Friday, October 19, 2018

A Little Help From My Fungus Friends

While walking with my Thursday Naturalist friends in Thacher Park this past frosty-cold Thursday morning, I saw this chrome-yellow mushroom along a wooded trail. When I picked it up to examine it, I was amazed to find these blood-red gills. What a beauty!  I had never seen a mushroom quite like it.

I have since discovered its name to be the Red-gilled Cort (Cortinarius semisanguineus), thanks to some expert members of a Facebook site I belong to dedicated to Lichens, Mosses, Ferns, and Fungi. Their ID led me to my Audubon mushroom guide, where I also learned that the remnants of a yellow cobwebby veil were another distinguishing feature of this species.

Isn't it wonderful how the internet helps expand our knowledge?

These next two photos are of another mushroom I saw on this same walk.  How the heck did those pine needles get stuck in the middle of this mushroom's cap?  Sometimes I see grass or twigs growing right through the flesh of a mushroom, and I always wonder how that happens.  My best guess is that the fungal tissue forms around the piercing object, rather than the object piercing the already-formed fungal tissue.  So far, all my Google searches have turned up no information about this.  Guess I will post these photos on that Lichens, Mosses, Ferns, and Fungi site, and see if anyone knows the answer to this.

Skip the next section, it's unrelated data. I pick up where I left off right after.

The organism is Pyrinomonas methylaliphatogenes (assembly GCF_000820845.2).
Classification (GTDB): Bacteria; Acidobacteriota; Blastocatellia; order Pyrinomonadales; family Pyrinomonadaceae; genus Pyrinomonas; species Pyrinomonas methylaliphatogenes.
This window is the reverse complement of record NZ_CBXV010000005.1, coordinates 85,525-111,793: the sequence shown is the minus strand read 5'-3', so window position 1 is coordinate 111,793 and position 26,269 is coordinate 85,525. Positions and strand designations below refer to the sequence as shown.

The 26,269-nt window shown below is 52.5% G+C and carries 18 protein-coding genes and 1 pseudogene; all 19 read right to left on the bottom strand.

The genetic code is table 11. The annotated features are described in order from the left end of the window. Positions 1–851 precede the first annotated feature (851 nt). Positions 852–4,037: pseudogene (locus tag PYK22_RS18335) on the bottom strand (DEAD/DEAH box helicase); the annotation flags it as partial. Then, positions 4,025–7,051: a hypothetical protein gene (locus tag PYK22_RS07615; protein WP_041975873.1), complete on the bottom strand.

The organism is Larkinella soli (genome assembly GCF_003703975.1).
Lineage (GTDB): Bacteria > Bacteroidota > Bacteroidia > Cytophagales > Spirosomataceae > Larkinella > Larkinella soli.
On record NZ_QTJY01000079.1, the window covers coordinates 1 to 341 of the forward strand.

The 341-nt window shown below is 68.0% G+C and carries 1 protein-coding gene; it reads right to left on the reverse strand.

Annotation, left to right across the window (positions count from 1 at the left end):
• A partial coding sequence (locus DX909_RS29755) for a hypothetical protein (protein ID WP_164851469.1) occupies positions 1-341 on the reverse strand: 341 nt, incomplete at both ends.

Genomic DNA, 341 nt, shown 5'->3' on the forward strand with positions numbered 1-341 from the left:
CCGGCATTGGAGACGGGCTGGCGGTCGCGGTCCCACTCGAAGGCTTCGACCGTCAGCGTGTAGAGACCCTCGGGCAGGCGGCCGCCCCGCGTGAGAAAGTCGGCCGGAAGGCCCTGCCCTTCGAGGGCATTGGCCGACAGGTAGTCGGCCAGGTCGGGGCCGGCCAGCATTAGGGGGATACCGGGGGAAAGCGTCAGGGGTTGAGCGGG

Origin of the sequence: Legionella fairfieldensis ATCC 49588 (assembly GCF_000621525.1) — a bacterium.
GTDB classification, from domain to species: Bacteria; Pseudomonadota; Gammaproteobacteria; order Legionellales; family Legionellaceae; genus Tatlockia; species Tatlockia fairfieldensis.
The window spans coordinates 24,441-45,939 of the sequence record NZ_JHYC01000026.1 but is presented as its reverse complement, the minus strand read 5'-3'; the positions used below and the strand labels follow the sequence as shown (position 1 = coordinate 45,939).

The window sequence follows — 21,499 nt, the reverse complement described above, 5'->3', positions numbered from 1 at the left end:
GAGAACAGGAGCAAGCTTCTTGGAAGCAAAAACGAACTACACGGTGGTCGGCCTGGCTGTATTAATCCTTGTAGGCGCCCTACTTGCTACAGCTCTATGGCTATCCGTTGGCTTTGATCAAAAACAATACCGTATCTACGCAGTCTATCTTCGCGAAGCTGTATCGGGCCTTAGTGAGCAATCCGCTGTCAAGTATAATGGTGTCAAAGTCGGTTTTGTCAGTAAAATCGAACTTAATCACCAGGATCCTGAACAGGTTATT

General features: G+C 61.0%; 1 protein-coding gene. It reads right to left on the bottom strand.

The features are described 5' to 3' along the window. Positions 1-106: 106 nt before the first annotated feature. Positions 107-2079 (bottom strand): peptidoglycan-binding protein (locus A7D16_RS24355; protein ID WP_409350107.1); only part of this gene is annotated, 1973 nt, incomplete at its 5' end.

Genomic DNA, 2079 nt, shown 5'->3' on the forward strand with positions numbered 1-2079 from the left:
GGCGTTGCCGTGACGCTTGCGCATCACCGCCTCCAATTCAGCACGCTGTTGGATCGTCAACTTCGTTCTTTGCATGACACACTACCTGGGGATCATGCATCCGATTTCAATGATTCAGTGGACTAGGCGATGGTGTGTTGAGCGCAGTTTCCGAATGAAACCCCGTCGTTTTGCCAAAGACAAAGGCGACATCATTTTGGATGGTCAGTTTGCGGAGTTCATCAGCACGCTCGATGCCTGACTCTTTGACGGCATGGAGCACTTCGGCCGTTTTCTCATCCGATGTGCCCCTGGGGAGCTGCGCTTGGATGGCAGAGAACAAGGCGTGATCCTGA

Perhaps my friends also will tell me the species of this mushroom (the bottom side of the pine-pierced mushroom pictured above).  I would think such a variety of sizes of its coral-colored free gills would be a distinguishing feature.  If I ever get an answer, I will come back to add an update.

1 comment:

Woody Meristem said...

Often mushrooms or fungus conks are pierced by twigs, needles or the stems of other plants. Like you, I've always assumed that the fungus grew around the object but do not know for certain.